Guide to Abanilla

Guide to the village of Abanilla, located in the Murcia region of Spain.

Abanilla - Murcia - Spain

Abanilla – A Stroll Through History: Taking a stroll through the village of Abanilla is like taking a walk through the middle ages. Situated just inside the Murcia province Abanilla is situated on the MU 413 and can be reached by following the signs after turning off towards Benferri.

Largely undeveloped Abanilla epitomises the idea of a Spanish village where any development seems to be kept to the outside of the village. Here the bars and restaurants serve mainly Spanish cuisine and if you are an ardent shopper then this is not the place for you.

However, for the person interested in history and architecture then the village is a delight. Also for visitors appreciating nature’s flora and fauna Abanilla will not be disappointing. To take a stroll through the village a good starting place is the Painted House; an eighteenth century building which is of architectural interest. Following the road will take you to the village’s most impressive Ayuntamiento and on to the Parish Church of San Jose built in 1712. It is of Baroque design, however although the exterior is impressive take the time to enter the church to have a look at the wonderful artistic displays and paying particular attention to the magnificent altar piece it is well worth the effort.

The only public laundry in the Region of Murcia is preserved in the Plaza Purest and leading from there are the charming side streets displaying the village’s medieval origins. During the walk through Abanilla you will discover that you have been steadily going uphill and when you reach what the local people call the High Place you will see the remains of a Muslim fortress and the image of the Sacred Heart of Jesus. Also on offer are magnificent views of the area.

Due to the excessively dry nature of the area the flora tends to be typically Mediterranean but because of the ravines with their shady wet outcrops many different varieties of flowers can be found including oleanders, reed-grasses cane and rushes together with Esparto which provides the raw material and is of great importance for the manufacture of footwear, fabrics and of course baskets. Rockroses can be seen in abundance and the wooded areas are mainly pine copses.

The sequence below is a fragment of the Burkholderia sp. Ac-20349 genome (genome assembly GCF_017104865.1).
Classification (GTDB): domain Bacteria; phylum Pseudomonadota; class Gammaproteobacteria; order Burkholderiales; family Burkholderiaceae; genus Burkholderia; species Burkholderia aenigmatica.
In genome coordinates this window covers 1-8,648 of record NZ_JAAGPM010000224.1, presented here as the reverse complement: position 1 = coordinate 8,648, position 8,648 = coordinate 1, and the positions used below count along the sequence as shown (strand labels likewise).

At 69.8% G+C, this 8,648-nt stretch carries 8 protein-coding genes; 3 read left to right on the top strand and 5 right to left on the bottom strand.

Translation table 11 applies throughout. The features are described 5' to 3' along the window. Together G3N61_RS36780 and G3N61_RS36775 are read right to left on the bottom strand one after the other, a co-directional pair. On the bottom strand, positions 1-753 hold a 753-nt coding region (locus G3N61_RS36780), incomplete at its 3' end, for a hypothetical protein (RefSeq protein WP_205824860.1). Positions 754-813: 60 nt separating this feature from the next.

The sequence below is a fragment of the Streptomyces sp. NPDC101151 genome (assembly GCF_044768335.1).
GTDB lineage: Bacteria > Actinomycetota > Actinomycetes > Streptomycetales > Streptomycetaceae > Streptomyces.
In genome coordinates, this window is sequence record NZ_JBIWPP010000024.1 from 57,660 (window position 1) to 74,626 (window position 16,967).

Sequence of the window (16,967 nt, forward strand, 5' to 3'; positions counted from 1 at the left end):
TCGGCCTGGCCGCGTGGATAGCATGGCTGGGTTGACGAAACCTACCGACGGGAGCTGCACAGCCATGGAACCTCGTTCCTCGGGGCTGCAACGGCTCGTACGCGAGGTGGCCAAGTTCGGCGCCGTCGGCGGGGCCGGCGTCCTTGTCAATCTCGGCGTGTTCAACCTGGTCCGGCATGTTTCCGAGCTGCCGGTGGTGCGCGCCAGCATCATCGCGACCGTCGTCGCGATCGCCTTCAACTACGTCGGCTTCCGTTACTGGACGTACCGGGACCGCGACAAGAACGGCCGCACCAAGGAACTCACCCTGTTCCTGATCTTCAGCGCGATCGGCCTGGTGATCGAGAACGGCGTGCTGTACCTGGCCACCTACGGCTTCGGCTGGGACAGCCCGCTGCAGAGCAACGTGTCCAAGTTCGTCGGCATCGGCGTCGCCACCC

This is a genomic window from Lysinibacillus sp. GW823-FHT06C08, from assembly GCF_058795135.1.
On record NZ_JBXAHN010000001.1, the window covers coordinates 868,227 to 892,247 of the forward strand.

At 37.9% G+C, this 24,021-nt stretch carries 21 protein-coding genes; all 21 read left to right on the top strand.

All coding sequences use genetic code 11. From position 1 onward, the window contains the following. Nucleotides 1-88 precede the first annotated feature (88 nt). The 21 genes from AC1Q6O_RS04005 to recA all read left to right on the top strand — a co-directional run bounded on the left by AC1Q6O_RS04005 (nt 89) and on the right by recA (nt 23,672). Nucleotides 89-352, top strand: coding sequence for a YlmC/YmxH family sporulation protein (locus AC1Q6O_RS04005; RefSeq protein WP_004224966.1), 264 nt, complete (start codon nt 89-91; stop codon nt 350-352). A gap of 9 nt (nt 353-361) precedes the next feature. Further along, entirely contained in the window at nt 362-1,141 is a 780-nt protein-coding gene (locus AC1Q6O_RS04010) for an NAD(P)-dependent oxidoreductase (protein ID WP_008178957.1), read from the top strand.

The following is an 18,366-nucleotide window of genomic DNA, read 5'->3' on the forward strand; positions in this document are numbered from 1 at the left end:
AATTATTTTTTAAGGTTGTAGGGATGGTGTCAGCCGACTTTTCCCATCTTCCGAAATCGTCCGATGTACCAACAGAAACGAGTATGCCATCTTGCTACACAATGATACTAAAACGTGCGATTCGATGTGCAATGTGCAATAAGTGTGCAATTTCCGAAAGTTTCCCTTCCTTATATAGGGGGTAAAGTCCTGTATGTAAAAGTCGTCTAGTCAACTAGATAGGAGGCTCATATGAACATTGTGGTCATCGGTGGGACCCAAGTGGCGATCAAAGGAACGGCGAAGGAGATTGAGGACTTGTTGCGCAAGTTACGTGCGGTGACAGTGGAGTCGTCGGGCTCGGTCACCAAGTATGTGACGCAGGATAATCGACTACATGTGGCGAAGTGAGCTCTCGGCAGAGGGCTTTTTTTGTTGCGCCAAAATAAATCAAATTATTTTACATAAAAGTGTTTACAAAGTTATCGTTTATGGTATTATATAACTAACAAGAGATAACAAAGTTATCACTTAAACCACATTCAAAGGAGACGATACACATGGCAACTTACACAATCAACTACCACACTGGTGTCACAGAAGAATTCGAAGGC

As for the fauna you will see frogs, reptiles and the leprous tortoise together with water snakes seen in the ravines and lizards. There is also something for birdwatchers as there are many varieties to be seen including the red partridge, the ring dove and the turtle dove. Look out also for the bee-eater with its flamboyant colours, the hoopoe (Upupa Epops) and the charcoal burner (Parus Major).

Abanilla has a long history and interestingly in the fifth century it had as its capital ‘An Oriola’ better known nowadays as Orihuela. The lands then changed hands many times; the Iberians, the Romans and the Moors have all left remains to be seen as proof of the village’s history. Following The Reconquest of the area the village was owned by Alfonso X and in 1264 he granted Abanilla to an Aragonese nobleman, Guillen de Rocafull to show his gratitude for the latter’s help in the campaigns to overthrow the Spanish Muslims, although his gift did not become effective until 1304.

Over the next two centuries the Catholic Kings, raised the status of the village to a town although we would still refer to it as a village and the economy depended on agriculture together with the manufacture of products made from the esparto.

Baskets and mats usually made by women supported the economy of the village and this handcrafted industry dates back to the Moorish times but it continued play an important financial role until the second half of the twentieth century when new technology and the common use of plastic gradually made this industry redundant.

Lace making has been kept alive however thanks to the Association Abanillera of Crafts of the Lace-Bobbin which is conscious of the need to pass this craft down to future generations.

For a village that has a great feeling for its past and where a warm welcome awaits the visitor then a trip to Abanilla will introduce you to a slightly slower more relaxed world which is very pleasant for a day or two.

Article provided by kind permission of The Leader Newspaper

Abanilla Links: Abanilla Map

Related: Orihuela - Benferri - Santomera - Albatera - Cox - Fortuna - Builders